Separator Design and Thermal Study of Ionic Liquid Electrolyte Lithium-ion Cells

Author: Candice Francis

  • Thesis download: available for open access on 6 Dec 2021.

Francis, Candice, 2018 Separator Design and Thermal Study of Ionic Liquid Electrolyte Lithium-ion Cells, Flinders University, College of Science and Engineering

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Abstract

Safety concerns surrounding the flammability of lithium-ion cells under abuse conditions inspired this thesis. It is widely accepted that the reactivity and volatility of conventional electrolytes are a significant contributing factor, hence the need for safer electrolyte alternatives. One such electrolyte is based on ionic liquids.

Ionic liquids are comprised entirely of ions and can be liquid at room temperature. Ionic liquids have negligible vapour pressure and therefore very low flammability, which is advantageous for lithium-ion batteries. However, compared to conventional electrolytes, ionic liquid electrolytes have poor wetting properties, due to their hydrophobic / hydrophilic characteristics, which can negatively affect the performance of a lithium-ion cell. This thesis aims to investigate the thermal characteristics of ionic liquid electrolytes and address the wetting issues through the development of a novel separator.

It was hypothesised that the surface of a separator could be modified to improve wettability with an ionic liquid electrolyte. The novel separator was developed using electrospinning to modify the surface of a support membrane. The physical and electrochemical properties of the separator were investigated. The support membrane provided mechanical integrity and thermal stability to the separator, and the electrospun layers successfully increased separator wetting and electrode-electrolyte interphase stability. However, cycling of lithium-ion cells containing the novel separator and ionic liquid electrolyte were still not comparable to conventional electrolyte cells.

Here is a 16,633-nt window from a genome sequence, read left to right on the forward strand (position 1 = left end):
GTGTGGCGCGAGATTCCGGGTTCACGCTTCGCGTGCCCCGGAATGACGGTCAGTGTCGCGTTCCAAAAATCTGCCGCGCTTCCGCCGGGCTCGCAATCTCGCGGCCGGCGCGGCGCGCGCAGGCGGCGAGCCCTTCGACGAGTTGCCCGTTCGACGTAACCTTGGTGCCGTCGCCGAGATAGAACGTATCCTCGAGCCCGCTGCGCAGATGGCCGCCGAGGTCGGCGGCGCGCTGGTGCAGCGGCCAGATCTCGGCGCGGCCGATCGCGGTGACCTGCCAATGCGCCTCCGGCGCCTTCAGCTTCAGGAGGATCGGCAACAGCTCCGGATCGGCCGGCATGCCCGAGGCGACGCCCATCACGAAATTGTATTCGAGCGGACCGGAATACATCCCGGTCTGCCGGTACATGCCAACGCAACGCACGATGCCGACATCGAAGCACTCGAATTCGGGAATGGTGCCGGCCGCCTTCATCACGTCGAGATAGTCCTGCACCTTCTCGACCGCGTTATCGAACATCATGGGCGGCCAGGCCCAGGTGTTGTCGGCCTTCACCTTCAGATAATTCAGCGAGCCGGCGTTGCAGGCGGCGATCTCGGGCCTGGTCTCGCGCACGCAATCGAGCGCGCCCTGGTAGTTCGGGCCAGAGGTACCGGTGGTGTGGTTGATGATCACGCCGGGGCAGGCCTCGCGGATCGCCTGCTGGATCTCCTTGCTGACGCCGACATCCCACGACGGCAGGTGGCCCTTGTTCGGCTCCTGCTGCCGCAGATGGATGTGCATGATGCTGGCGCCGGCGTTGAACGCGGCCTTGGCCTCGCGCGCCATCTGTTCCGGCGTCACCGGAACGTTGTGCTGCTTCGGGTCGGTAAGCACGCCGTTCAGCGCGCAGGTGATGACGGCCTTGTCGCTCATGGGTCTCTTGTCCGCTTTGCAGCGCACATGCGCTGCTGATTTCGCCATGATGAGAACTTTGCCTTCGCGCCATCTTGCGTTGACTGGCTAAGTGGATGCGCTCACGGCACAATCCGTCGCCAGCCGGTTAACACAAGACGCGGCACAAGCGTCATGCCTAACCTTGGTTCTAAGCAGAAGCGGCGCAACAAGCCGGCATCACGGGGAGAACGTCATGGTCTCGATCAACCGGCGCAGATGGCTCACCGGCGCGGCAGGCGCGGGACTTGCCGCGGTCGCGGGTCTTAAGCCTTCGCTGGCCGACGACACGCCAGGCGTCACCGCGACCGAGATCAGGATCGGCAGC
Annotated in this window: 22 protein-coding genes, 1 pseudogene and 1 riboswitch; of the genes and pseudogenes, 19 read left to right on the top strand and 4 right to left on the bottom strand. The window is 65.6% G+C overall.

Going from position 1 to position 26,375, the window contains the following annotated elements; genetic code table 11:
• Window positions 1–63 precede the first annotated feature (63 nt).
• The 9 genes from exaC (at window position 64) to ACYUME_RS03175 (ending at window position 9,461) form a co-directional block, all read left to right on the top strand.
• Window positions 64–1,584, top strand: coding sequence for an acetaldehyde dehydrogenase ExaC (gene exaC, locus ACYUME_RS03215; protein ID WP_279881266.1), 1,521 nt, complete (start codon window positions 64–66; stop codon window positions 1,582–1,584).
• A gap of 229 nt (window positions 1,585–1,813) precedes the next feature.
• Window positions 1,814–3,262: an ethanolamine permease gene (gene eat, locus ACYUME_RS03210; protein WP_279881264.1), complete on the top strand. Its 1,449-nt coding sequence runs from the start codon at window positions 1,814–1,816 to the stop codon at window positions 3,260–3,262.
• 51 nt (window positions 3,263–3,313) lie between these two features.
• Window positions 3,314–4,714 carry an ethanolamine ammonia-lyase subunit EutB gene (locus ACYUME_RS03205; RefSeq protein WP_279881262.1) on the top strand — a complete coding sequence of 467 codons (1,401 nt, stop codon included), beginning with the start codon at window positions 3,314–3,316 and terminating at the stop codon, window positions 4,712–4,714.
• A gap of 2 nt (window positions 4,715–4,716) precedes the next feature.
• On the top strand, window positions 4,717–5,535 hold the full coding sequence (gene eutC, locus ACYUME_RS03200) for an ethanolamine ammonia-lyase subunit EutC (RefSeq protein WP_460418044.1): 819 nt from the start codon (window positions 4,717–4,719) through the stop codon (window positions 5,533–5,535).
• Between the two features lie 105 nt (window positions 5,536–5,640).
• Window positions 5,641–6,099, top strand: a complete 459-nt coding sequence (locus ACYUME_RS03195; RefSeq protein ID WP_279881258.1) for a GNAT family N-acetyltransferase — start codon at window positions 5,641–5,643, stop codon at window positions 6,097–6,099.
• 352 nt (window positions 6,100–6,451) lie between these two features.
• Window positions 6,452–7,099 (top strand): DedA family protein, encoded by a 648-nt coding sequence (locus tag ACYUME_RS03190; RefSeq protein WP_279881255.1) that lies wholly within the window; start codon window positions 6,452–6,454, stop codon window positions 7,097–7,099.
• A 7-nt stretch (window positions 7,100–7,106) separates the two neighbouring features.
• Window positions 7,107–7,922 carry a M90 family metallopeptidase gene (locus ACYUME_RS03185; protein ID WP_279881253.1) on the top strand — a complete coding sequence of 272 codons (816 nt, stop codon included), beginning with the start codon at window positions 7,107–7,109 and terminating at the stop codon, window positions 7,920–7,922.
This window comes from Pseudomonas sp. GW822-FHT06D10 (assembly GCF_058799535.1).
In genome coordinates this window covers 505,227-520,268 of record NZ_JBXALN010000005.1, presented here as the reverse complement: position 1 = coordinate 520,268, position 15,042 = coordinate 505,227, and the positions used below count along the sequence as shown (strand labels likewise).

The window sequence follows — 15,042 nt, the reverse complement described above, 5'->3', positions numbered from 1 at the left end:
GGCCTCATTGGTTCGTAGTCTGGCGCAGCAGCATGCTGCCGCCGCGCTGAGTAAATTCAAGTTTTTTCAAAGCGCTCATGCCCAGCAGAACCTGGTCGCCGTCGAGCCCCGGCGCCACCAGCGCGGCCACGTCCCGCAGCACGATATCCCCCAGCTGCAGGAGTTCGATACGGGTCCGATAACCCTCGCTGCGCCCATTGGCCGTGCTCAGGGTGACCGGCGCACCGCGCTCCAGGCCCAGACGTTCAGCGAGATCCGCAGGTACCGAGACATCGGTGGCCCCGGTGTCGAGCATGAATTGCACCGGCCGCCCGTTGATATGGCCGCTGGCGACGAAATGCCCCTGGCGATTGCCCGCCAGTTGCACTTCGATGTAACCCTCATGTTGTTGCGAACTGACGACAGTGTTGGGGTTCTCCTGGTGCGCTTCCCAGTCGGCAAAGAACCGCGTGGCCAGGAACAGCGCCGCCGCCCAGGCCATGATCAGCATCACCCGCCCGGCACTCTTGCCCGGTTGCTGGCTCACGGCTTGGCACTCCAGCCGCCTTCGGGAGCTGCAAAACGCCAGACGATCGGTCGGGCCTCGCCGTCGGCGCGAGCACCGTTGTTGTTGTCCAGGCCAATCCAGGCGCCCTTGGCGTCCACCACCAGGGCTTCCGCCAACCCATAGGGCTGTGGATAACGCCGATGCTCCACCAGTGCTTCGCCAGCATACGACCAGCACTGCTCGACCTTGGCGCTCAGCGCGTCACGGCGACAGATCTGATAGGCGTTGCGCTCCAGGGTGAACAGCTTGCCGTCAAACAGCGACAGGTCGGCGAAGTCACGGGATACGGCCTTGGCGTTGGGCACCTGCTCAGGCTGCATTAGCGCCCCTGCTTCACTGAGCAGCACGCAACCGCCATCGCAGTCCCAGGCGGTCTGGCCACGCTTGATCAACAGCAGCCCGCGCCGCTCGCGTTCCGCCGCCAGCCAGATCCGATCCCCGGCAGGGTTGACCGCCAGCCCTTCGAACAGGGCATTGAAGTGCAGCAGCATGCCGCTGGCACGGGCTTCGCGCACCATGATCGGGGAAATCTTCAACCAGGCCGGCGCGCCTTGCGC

It was further hypothesised that a lithium-ion cell containing ionic liquid electrolyte and the enhanced separator would display superior thermal stability. Using Differential Scanning Calorimetry and Thermalgravimetric Analysis, the exothermic decomposition characteristics of the ionic liquid electrolyte were evaluated with a number of commercial electrode materials. It was found that the total heat generation during decomposition of these electrodes was not necessarily lower with the ionic liquid electrolyte than with conventional electrolytes. However, with most electrodes, the ionic liquid electrolyte was found to delay the onset of exothermic decomposition, compared to conventional electrolytes.

Properties extracted from the thermal stability investigation were used to implement a thermal model for a lithium-ion cell with an ionic liquid electrolyte. A generic lumped thermal model was used, containing Arrhenius equations to describe internal heat sources. This model has been validated in the literature for conventional electrolyte lithium-ion batteries, however, to this author’s knowledge, this is the first time the thermal decomposition of ionic liquid electrolyte in a lithium-ion cell has been modelled. Oven test simulation of the ionic liquid electrolyte lithium-ion cell revealed that the cell did not enter thermal runaway when exposed to 350 °C for 60 minutes. Whereas, simulation of an equivalent conventional electrolyte lithium-ion cell entered thermal runaway when exposed to 200 °C for approximately two minutes.

The investigations conducted in this thesis partially support the hypothesis that a lithium-ion cell containing ionic liquid electrolyte with the enhanced separator has greater thermal stability. In the event of thermal runaway, an ionic liquid electrolyte cell would release a larger amount of energy that could affect the safety of surrounding cells in a battery module. The delayed thermal runaway onset temperature provided by ionic liquid electrolytes, however, could give the battery management and cooling systems a greater opportunity to prevent a cell entering thermal runaway and resulting cell fires.

Keywords: Lithium-ion Battery, Separator, Ionic Liquid Electrolyte, Thermal Stability

Subject: Engineering thesis

Thesis type: Doctor of Philosophy
Completed: 2018
School: College of Science and Engineering
Supervisor: Professor Karl Sammut